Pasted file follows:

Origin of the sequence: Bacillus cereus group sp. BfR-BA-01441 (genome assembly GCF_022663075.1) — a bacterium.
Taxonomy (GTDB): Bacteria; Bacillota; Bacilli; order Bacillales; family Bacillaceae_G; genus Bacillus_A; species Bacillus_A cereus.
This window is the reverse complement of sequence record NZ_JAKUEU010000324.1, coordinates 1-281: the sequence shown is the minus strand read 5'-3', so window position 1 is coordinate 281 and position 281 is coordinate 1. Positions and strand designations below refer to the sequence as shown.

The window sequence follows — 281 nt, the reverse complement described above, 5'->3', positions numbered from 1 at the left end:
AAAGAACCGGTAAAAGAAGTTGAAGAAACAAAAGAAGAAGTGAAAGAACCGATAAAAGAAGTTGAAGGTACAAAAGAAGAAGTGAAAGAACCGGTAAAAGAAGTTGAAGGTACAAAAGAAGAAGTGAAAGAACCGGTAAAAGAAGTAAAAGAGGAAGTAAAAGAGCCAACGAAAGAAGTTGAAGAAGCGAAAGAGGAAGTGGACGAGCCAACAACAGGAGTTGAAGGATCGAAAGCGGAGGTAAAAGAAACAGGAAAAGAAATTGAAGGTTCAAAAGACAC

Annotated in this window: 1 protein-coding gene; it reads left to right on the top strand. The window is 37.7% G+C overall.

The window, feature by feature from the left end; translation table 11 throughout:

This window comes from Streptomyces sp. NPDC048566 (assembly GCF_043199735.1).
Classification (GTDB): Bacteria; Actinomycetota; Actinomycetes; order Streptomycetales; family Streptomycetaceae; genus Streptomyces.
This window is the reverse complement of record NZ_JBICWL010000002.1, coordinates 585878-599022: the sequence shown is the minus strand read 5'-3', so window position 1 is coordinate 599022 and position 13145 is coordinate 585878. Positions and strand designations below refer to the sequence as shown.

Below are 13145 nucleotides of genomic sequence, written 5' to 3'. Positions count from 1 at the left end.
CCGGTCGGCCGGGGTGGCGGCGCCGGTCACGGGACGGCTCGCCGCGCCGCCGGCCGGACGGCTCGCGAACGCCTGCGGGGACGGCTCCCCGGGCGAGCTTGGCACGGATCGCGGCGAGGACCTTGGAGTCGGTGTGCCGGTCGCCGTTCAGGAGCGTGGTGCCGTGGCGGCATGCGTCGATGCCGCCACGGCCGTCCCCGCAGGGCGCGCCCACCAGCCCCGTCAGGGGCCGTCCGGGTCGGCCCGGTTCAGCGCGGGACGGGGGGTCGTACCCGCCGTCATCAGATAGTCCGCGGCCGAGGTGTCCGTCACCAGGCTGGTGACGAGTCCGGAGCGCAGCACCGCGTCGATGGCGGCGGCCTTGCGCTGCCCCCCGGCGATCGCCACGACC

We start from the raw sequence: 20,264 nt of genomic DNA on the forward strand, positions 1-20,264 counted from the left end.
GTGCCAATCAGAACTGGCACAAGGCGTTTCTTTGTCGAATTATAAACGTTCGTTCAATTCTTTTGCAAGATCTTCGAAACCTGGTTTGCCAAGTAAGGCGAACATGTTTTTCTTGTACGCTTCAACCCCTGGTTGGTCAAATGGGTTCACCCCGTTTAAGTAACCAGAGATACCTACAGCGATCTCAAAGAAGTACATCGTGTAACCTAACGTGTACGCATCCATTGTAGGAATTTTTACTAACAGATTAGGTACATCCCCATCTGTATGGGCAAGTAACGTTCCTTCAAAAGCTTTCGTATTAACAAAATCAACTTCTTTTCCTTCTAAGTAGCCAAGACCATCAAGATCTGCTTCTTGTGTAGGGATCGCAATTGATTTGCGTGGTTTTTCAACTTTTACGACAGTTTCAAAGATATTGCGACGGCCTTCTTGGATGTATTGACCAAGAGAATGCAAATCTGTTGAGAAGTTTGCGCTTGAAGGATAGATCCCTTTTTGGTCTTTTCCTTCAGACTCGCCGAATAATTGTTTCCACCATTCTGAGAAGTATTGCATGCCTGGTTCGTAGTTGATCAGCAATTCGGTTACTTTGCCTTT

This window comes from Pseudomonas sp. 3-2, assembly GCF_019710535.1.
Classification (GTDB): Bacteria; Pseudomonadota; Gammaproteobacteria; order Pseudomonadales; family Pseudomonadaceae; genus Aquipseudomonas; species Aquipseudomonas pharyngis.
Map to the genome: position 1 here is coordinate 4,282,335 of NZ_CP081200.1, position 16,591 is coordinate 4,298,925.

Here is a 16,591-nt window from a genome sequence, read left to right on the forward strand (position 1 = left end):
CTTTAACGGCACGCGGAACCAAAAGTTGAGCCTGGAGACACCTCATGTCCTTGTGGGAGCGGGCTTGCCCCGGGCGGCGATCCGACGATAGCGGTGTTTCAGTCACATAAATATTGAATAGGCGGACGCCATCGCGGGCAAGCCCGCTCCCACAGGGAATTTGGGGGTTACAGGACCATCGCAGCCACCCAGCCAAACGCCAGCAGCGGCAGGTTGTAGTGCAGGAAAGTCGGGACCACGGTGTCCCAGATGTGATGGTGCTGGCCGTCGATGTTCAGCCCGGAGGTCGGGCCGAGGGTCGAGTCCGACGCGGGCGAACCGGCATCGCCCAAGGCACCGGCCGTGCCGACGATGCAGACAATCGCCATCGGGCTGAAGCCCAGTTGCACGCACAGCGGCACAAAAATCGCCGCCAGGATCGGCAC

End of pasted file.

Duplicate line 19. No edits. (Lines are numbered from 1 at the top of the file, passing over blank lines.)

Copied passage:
CTTTAACGGCACGCGGAACCAAAAGTTGAGCCTGGAGACACCTCATGTCCTTGTGGGAGCGGGCTTGCCCCGGGCGGCGATCCGACGATAGCGGTGTTTCAGTCACATAAATATTGAATAGGCGGACGCCATCGCGGGCAAGCCCGCTCCCACAGGGAATTTGGGGGTTACAGGACCATCGCAGCCACCCAGCCAAACGCCAGCAGCGGCAGGTTGTAGTGCAGGAAAGTCGGGACCACGGTGTCCCAGATGTGATGGTGCTGGCCGTCGATGTTCAGCCCGGAGGTCGGGCCGAGGGTCGAGTCCGACGCGGGCGAACCGGCATCGCCCAAGGCACCGGCCGTGCCGACGATGCAGACAATCGCCATCGGGCTGAAGCCCAGTTGCACGCACAGCGGCACAAAAATCGCCGCCAGGATCGGCAC